Letters to the Editor published Wednesday, December 28, 2011
Written by The Curry Coastal Pilot   
December 28, 2011 05:53 pm

 

There are plenty to choose from

Editor: 

Conservative rhetoric: How fun it is to open the Pilot and read about what conservatives and tea party-goers are crying about now. 

I cannot wait to see who’s going to represent them in the upcoming GOP election. This has to be one of the most entertaining events of the decade. 

Just take a good long look in to the eyes of these candidates: Truly resembles a bunch of used car salesmen. Don’t like the state of our country? Get off the GOP couch and vote for your favorite used car salesmen; there’s plenty to choose from. ... 

John McMillan 

Gold Beach

 

Curry County has much to offer

Editor:

Riding on a train I learned from a Costa Rica native that they had a vote a few decades back to do away with the military and put all that funding into education. 

Tourism is their industry now, 4 million locals with 2 million tourists per year who pay a tourist arrival tax of $15 when they come into the country. Do the math of what that tax generates per year.  That is how they can live off of tourism. 

Meanwhile, other third world countries in Central America run by corrupt politicians have real poverty. “People in the U.S. don’t know what poverty is,” I was told by a priest from the Dominican Republic who sat across the aisle, “until they go to a third world country. Costa Rica should be the model.” 

Count our blessings and be positive in 2012! Solutions come to those who think positive thoughts and have good leadership. Curry County has a lot to offer.

Lucie La Bonté

Gold Beach

 

Work together or step down

Editor: 

Why is it the government, both federal and state, unable to budget the funds year to year? The issue with the lumber industry and subsidy from the federal government did not just happen overnight! 

Why is it when there is no money to be had the first things to get cut are seniors, veterans, law enforcement and schools? Then we are made to feel that we are not doing our share in finding funding or helping by passing a tax increase?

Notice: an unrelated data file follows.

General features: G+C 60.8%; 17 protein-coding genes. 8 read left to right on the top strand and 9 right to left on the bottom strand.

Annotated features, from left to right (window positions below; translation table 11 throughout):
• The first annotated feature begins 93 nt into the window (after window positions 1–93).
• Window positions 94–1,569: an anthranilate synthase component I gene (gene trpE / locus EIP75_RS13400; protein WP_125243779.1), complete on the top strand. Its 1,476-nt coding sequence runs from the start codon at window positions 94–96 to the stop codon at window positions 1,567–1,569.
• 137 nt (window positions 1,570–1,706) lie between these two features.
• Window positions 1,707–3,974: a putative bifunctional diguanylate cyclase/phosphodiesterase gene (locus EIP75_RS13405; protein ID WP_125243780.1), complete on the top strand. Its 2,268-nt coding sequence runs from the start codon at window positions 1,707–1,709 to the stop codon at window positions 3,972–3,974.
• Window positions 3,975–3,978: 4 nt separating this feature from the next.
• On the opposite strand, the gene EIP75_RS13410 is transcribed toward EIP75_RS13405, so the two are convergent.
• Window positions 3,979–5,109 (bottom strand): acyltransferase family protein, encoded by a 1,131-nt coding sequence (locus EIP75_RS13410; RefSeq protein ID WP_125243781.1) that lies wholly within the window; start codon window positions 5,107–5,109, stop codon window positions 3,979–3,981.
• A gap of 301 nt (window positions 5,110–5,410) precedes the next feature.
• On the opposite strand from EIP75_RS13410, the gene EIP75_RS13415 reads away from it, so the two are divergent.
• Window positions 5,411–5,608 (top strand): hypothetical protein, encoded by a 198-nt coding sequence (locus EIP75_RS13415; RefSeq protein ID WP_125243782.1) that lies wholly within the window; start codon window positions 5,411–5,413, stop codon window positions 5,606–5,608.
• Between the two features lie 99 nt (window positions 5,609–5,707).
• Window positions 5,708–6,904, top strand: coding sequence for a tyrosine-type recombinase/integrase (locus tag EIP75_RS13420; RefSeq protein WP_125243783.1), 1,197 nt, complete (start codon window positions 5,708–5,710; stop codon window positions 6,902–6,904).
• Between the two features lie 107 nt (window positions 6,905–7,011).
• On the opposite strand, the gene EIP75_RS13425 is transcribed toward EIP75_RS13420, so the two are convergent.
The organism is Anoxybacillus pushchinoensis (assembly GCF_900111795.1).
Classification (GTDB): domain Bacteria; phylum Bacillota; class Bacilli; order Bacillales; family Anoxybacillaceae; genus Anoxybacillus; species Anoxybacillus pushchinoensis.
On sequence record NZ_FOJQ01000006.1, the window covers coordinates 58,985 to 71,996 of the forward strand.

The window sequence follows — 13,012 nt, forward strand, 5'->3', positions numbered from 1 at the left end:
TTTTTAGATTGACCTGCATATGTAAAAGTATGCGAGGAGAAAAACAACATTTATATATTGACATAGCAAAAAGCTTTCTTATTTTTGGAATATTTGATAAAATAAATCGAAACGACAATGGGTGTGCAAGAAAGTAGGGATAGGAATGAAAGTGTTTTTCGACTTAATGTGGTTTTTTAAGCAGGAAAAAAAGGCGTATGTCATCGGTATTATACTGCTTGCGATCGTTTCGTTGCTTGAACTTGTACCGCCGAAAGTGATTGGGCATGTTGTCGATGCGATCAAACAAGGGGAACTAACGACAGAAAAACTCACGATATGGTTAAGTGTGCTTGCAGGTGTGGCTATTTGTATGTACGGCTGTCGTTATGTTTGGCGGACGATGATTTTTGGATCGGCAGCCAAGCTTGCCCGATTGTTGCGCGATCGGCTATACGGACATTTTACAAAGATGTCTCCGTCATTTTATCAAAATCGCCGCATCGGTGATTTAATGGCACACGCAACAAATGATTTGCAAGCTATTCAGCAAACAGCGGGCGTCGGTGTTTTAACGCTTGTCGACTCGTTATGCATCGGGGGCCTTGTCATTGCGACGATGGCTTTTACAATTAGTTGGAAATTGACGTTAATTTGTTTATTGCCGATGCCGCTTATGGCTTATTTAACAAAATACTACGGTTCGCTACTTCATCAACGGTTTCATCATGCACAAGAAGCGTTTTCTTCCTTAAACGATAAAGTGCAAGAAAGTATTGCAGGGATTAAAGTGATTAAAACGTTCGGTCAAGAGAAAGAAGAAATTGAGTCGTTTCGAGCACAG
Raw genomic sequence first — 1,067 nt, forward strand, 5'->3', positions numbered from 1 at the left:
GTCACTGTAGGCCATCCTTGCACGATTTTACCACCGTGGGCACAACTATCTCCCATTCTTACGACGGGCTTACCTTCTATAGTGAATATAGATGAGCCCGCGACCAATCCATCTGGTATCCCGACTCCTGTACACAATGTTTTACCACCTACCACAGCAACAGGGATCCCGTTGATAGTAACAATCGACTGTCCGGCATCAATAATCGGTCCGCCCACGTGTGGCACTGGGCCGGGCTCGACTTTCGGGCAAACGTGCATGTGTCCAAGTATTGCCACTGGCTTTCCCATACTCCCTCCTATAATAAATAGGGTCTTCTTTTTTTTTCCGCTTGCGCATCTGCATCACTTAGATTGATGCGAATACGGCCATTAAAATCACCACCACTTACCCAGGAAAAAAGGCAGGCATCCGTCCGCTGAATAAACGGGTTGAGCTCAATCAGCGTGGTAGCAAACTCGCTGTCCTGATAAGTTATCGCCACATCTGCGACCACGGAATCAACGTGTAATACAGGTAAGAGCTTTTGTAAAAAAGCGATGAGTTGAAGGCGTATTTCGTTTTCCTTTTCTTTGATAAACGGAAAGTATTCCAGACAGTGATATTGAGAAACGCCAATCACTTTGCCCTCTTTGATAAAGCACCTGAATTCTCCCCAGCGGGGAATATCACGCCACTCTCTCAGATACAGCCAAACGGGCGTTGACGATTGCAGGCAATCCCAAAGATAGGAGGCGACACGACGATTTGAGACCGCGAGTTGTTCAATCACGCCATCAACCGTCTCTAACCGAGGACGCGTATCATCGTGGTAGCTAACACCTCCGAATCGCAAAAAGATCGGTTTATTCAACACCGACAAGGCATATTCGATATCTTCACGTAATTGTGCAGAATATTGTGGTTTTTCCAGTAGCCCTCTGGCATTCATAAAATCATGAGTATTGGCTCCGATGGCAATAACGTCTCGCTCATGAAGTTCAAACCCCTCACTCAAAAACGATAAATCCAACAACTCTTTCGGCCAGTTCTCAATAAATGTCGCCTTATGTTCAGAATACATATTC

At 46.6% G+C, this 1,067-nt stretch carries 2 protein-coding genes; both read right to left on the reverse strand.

Why does Curry County feel that it has to spend funds for research on projects that it does not need or use the ploy of raising taxes? How can the Citizens’ Committee help if the county seats do not have any intention of imposing their recommendations? Why can’t those in the county and state be the first to take pay cuts, since they feel they have to give something back; maybe they can work for free until such time Curry County is financially stable again? If their ideas are in our best interest, they should have to participate in the same programs! 

If Curry County cannot support the local law enforcement, county employees, and its seniors, then Curry County does not need a new bike trail, an indoor pool, new picnic benches or a new welcome sign. 

Curry County needs to live within its means and stop relying on the federal government for funding. Curry County needs to stop imposing higher charges to business, thinking that will fix the problem; all they are doing is having the business pass the increase to the customer. It is just another way the county can back-door the residents to get the funding they want instead of fixing their spending problem. 

Stop giving monies to special interest groups and open your eyes. If you cannot see what is going on then step down and let someone that can do the job step up to the plate. Stop all this in-house bickering like some high school kids. If you cannot work together step down!